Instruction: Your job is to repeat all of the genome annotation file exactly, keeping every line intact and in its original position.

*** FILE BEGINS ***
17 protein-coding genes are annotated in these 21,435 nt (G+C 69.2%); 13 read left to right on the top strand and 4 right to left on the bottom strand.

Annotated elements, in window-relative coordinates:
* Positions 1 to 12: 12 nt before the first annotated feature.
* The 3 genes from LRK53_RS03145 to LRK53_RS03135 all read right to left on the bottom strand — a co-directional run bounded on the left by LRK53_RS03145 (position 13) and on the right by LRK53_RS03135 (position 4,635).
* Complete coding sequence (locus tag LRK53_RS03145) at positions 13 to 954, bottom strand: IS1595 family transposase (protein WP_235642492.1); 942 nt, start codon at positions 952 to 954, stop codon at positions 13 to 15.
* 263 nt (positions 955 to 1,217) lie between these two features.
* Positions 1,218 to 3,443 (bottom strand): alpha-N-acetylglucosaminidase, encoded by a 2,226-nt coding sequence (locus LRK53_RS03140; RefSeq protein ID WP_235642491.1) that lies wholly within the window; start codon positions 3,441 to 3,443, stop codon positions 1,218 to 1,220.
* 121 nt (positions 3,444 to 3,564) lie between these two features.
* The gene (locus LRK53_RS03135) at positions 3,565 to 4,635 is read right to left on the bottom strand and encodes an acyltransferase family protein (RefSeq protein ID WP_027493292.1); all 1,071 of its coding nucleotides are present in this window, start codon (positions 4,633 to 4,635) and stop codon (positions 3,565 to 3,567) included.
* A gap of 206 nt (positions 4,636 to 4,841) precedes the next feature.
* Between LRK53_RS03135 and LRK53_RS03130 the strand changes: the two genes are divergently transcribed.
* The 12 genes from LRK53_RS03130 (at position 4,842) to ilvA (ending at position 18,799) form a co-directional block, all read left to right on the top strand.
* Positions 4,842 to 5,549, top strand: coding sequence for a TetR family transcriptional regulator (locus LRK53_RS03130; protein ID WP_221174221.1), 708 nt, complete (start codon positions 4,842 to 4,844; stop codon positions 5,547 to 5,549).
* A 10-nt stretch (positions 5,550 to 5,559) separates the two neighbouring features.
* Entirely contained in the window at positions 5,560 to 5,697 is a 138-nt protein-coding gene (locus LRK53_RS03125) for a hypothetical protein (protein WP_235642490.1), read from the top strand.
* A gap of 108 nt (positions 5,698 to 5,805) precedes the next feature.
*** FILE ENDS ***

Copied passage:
17 protein-coding genes are annotated in these 21,435 nt (G+C 69.2%); 13 read left to right on the top strand and 4 right to left on the bottom strand.

Annotated elements, in window-relative coordinates:
* Positions 1 to 12: 12 nt before the first annotated feature.
* The 3 genes from LRK53_RS03145 to LRK53_RS03135 all read right to left on the bottom strand — a co-directional run bounded on the left by LRK53_RS03145 (position 13) and on the right by LRK53_RS03135 (position 4,635).
* Complete coding sequence (locus tag LRK53_RS03145) at positions 13 to 954, bottom strand: IS1595 family transposase (protein WP_235642492.1); 942 nt, start codon at positions 952 to 954, stop codon at positions 13 to 15.
* 263 nt (positions 955 to 1,217) lie between these two features.
* Positions 1,218 to 3,443 (bottom strand): alpha-N-acetylglucosaminidase, encoded by a 2,226-nt coding sequence (locus LRK53_RS03140; RefSeq protein ID WP_235642491.1) that lies wholly within the window; start codon positions 3,441 to 3,443, stop codon positions 1,218 to 1,220.
* 121 nt (positions 3,444 to 3,564) lie between these two features.
* The gene (locus LRK53_RS03135) at positions 3,565 to 4,635 is read right to left on the bottom strand and encodes an acyltransferase family protein (RefSeq protein ID WP_027493292.1); all 1,071 of its coding nucleotides are present in this window, start codon (positions 4,633 to 4,635) and stop codon (positions 3,565 to 3,567) included.
* A gap of 206 nt (positions 4,636 to 4,841) precedes the next feature.
* Between LRK53_RS03135 and LRK53_RS03130 the strand changes: the two genes are divergently transcribed.
* The 12 genes from LRK53_RS03130 (at position 4,842) to ilvA (ending at position 18,799) form a co-directional block, all read left to right on the top strand.
* Positions 4,842 to 5,549, top strand: coding sequence for a TetR family transcriptional regulator (locus LRK53_RS03130; protein ID WP_221174221.1), 708 nt, complete (start codon positions 4,842 to 4,844; stop codon positions 5,547 to 5,549).
* A 10-nt stretch (positions 5,550 to 5,559) separates the two neighbouring features.
* Entirely contained in the window at positions 5,560 to 5,697 is a 138-nt protein-coding gene (locus LRK53_RS03125) for a hypothetical protein (protein WP_235642490.1), read from the top strand.
* A gap of 108 nt (positions 5,698 to 5,805) precedes the next feature.